Saturday, April 1, 2017

Things to consider when travelling with senior citizens



When we were young, my mother took my sister and I to a tour in some of the tourist spots here in the Philippines. She even would multi-task as mother and office worker when she took us to her out-of-town business trips.

I could not really say those instances awakened in me the love for traveling, however it sparked a desire in me and in my sister to give back to her by bringing her also to places she had never been.

Now in her senior years, my mother had visited a few countries other than the Philippines, and she also visited new tourist destinations in our country, as well. During our trips with her, I have realized that traveling with a senior citizen is something out of the ordinary - an adventure on its own, aside from the destination itself. 


Striking a pose at the Ngong Ping 360 Cable Car and Village in Hongkong. 


Unlike us young adults and millenials, senior citizens may not be as agile as before and mood swings might also be a challenge for some. That thought was a light bulb moment for me and so I decided to come up with this article.


1. Comfort should be king. This should be first and foremost in travelling with our folks. Comfort should be on top of the list when planning for trips, from accomodation to travel time, and mode of transportation to take. In the planning process, they should be asked whether it would be comfortable for them to take a 4 to 5-hour bus ride to a certain destination, like travelling from Puerto Princesa in Palawan to El Nido for instance, or would it be fine with them when going to a certain destination entails transfers from plane to bus to boat, such as in Boracay.

This reminds me of my latest trip to Boracay with my mother. It was ages since I last went to that paradise and while I was on the plane, I was trying to recount where to go next and what ride to take once we land on Caticlan Airport.

Good thing the flight attendants were selling these tickets for bus and boat transfers to the island. I admit it was quite pricey (Php 800.00 for a ticket per way per person), but I could not be more thankful and relieved that I bought tickets for us. Travelling was a breeze and we did not need to line up. The guide just told us where to go next and which van to hop into. I could line up for hours to save some bucks but I could not allow my mother to stand for long hours because she has problems with her knees on prolonged standing and in walking long distances.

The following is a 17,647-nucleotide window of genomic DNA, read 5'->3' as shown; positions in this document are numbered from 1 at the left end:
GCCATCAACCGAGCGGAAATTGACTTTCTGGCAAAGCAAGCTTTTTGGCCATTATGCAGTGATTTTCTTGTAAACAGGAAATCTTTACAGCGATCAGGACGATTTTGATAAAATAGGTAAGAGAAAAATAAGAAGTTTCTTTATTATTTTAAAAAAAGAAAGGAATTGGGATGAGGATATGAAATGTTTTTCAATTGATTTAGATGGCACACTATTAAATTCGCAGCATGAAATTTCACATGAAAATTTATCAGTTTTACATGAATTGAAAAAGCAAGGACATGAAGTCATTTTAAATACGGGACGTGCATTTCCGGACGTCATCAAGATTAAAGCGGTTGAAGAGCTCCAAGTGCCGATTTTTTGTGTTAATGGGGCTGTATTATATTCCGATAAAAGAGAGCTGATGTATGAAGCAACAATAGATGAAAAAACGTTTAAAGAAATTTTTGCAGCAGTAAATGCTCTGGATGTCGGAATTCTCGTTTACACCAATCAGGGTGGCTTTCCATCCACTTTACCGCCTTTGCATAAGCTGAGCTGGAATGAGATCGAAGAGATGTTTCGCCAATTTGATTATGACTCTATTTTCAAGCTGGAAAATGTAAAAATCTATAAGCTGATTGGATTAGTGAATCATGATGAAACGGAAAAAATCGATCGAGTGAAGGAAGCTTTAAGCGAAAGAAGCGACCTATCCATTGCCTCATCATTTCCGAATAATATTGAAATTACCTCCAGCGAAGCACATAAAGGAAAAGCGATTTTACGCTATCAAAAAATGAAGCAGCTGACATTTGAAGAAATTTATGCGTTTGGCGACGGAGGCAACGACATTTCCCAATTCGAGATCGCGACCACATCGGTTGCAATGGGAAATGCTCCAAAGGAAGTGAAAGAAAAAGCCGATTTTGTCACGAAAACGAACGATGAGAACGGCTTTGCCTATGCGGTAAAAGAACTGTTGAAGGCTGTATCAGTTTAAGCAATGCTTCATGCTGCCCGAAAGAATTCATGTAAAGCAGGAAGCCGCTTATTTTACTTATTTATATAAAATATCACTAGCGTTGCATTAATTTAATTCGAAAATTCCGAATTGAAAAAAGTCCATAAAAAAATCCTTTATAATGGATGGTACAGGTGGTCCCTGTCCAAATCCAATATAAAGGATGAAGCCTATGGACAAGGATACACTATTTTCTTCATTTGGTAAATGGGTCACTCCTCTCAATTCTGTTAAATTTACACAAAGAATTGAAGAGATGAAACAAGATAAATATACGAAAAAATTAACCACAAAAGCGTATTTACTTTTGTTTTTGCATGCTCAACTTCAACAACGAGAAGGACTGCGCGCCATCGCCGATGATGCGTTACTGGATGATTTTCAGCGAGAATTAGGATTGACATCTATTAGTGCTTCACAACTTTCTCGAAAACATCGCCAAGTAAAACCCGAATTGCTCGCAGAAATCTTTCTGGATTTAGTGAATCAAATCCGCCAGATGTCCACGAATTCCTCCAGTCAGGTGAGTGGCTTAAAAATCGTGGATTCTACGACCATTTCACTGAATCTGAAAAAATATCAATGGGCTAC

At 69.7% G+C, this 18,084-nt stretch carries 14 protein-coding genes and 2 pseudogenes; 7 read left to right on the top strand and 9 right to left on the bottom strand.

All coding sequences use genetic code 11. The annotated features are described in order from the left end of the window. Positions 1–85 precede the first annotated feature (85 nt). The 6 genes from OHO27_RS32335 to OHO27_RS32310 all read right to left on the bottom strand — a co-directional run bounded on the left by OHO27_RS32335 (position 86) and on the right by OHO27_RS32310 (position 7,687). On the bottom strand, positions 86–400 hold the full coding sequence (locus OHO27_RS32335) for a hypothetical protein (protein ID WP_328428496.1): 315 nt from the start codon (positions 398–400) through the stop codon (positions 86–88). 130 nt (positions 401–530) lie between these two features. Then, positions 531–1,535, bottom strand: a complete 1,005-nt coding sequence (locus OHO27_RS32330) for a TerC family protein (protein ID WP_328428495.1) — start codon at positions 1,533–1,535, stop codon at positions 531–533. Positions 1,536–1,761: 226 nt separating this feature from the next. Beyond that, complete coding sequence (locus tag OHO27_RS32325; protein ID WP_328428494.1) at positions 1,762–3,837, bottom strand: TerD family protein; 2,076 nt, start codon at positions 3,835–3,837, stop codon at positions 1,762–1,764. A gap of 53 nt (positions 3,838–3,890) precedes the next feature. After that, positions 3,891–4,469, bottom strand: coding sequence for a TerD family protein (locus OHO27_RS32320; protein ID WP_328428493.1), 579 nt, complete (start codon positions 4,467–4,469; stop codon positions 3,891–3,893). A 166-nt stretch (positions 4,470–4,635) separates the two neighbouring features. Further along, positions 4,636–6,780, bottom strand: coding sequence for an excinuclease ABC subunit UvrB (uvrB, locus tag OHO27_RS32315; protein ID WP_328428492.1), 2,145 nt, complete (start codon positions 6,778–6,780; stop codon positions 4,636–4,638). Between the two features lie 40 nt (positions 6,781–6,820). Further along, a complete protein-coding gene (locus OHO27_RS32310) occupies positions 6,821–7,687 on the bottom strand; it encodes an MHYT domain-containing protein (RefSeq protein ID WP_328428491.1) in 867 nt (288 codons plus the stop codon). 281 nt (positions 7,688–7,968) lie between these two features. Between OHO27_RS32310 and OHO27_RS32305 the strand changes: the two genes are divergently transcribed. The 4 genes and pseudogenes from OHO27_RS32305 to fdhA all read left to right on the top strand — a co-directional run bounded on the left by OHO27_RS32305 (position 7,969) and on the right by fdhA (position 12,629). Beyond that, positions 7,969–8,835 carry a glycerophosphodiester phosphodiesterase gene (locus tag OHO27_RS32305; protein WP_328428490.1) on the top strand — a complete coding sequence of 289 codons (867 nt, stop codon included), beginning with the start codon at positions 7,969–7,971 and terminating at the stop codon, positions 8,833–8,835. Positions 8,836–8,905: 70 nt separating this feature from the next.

Comfort could come at an exorbitant price but that is nothing if that comfort is for our folks, right?


Obligatory inflight photo with Mama taken when we were on our way to Boracay.


2. Safety is a close second.  Once you enter your hotel room,  take time to survey the place and warn your folks whether, for instance,  they need to watch their steps in getting inside the comfort room, or whether they need to keep their head low when passing through the door that leads to the balcony.  Safety considerations may also include avoiding places that may have issues with insurgencies or security,  and the like. You might want to schedule your travel to those places some other time. Nobody would want to be caught in a crossfire, you know. 




3. Make use of privileges of senior citizens. These privileges include being prioritized to board first on the plane, or having seats specially designated for them, or being allowed to skip a que, or simply having the comfort of being transported on a wheelchair by airport personnel. 





4. Make sure to pack and bring their maintenance medications, blood pressure apparatus, and glucometers. Going on a vacation does not mean that they also have to take a break from taking their medications and from monitoring their blood pressure and blood sugar levels. 




5. As much as possible,  meals should be on time. Always bear in mind that our folks do not have iron stomachs like ours which could endure ultra-delayed meals. Sometimes some folks might be too shy to say that they are hungry so sometimes the best indicator is they become quiet, or worse, they become grumpy. Spare yourself from their "wrath," and avoid reaching that point where the signs are flashing in neon lights right in front of your face.




6. Simply lounging at the beachfront is happiness.  For these bunch who are in the prime time of their lives, travel may not necessarily equate to adrenaline-pumping experiences. They are quite past that. Join them as they simply enjoy watching the sunset, or watching the waves as they kiss the beach over and over again.

Mama and Me simply sitting on the powdery white sand beach of Boracay


7. They might not be able to do a lot of walking. Most trips usually entail walking. Ask your folks in a nice way if they want to bring along a portable wheelchair.  I say that with emphasis on nicely because they might be in denial that they are not as agile as before and you might strike a sensitive chord when you ask them that. An alternative would be to buy them those pricey slippers called FitFlops or Crocs. My mother's rheumatologist actually advised her to have those for her osteoarthritic knees. 





8.Ask them what places they want to visit. Lastly, ask them what places they want to visit. In that way, you will be making their dreams come true, all expense paid by you of course. Now you might want to start working and saving for that like, right now (?) 😀 Good luck! 


Going wacky with Mama at the Upside Down House in Phuket. 



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